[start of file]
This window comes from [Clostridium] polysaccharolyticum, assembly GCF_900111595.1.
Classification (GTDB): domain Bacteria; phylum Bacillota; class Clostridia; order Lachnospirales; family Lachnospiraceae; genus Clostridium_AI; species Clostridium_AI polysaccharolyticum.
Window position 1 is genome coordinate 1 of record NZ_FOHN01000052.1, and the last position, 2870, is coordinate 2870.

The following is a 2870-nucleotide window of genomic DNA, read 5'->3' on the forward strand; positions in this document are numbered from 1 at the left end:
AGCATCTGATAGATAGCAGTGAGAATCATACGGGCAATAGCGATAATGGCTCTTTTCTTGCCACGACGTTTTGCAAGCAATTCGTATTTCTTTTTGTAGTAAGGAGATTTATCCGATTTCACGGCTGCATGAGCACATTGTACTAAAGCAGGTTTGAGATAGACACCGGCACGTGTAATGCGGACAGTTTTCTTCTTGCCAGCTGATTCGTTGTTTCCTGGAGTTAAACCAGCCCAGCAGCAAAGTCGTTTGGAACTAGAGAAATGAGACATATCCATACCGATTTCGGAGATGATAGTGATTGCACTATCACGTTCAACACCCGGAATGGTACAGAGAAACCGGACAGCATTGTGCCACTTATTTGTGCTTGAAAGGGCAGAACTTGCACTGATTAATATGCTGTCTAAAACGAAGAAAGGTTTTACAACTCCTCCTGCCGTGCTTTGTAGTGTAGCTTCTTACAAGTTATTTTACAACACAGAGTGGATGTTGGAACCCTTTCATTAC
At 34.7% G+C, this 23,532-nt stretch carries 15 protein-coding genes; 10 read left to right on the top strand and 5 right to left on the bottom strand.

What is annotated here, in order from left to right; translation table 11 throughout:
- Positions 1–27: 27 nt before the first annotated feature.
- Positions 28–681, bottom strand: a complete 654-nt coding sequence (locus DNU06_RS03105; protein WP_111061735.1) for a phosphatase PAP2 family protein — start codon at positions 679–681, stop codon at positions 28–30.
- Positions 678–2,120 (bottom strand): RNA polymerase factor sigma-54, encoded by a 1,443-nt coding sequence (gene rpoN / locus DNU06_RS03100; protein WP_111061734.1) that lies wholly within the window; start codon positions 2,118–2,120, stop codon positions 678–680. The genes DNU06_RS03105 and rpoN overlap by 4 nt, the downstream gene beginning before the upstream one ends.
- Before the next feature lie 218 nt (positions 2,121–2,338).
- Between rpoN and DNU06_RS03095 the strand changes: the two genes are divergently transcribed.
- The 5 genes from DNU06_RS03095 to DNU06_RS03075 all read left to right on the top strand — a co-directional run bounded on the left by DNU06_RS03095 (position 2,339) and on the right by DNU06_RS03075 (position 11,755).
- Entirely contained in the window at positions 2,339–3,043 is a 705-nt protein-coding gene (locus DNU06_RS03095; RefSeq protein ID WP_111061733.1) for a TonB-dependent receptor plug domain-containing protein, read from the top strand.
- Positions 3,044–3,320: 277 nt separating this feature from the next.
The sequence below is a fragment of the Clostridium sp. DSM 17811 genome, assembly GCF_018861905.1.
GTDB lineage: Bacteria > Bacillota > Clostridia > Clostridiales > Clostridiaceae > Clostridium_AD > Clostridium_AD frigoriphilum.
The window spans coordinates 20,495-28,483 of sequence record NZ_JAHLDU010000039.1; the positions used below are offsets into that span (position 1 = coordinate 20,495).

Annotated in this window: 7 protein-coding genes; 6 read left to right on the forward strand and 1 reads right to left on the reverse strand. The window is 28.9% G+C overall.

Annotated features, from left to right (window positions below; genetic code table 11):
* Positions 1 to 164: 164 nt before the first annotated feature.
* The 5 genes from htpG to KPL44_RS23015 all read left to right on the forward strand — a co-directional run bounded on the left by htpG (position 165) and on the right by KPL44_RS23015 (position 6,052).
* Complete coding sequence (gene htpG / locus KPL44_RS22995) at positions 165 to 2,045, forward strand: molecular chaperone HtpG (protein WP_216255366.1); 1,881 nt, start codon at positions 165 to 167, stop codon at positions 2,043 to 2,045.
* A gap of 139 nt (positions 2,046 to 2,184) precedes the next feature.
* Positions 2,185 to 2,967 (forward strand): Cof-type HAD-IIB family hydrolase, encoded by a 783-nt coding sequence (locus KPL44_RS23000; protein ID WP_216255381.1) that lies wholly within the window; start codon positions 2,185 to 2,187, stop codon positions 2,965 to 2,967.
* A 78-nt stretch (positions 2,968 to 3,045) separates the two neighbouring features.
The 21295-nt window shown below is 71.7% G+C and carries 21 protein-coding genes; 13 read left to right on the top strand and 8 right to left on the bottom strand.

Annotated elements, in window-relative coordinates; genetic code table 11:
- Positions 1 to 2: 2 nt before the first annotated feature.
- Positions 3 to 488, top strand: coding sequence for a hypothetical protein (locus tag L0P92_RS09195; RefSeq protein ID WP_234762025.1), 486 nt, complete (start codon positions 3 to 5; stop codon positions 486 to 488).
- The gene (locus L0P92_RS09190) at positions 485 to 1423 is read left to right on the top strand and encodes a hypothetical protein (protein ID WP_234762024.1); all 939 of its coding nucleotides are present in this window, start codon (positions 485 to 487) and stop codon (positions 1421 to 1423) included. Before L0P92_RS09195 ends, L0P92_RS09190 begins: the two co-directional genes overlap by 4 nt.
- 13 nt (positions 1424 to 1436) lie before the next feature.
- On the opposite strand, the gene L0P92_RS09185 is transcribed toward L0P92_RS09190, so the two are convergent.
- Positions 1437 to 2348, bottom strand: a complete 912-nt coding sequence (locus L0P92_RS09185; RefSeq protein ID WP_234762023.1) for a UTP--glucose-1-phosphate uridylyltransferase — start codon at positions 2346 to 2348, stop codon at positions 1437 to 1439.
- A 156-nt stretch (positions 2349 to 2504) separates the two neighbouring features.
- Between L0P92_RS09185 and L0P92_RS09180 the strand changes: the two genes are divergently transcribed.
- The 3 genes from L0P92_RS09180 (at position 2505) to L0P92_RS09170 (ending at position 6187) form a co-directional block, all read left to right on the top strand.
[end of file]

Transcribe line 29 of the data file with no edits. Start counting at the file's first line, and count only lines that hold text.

- Positions 1 to 2: 2 nt before the first annotated feature.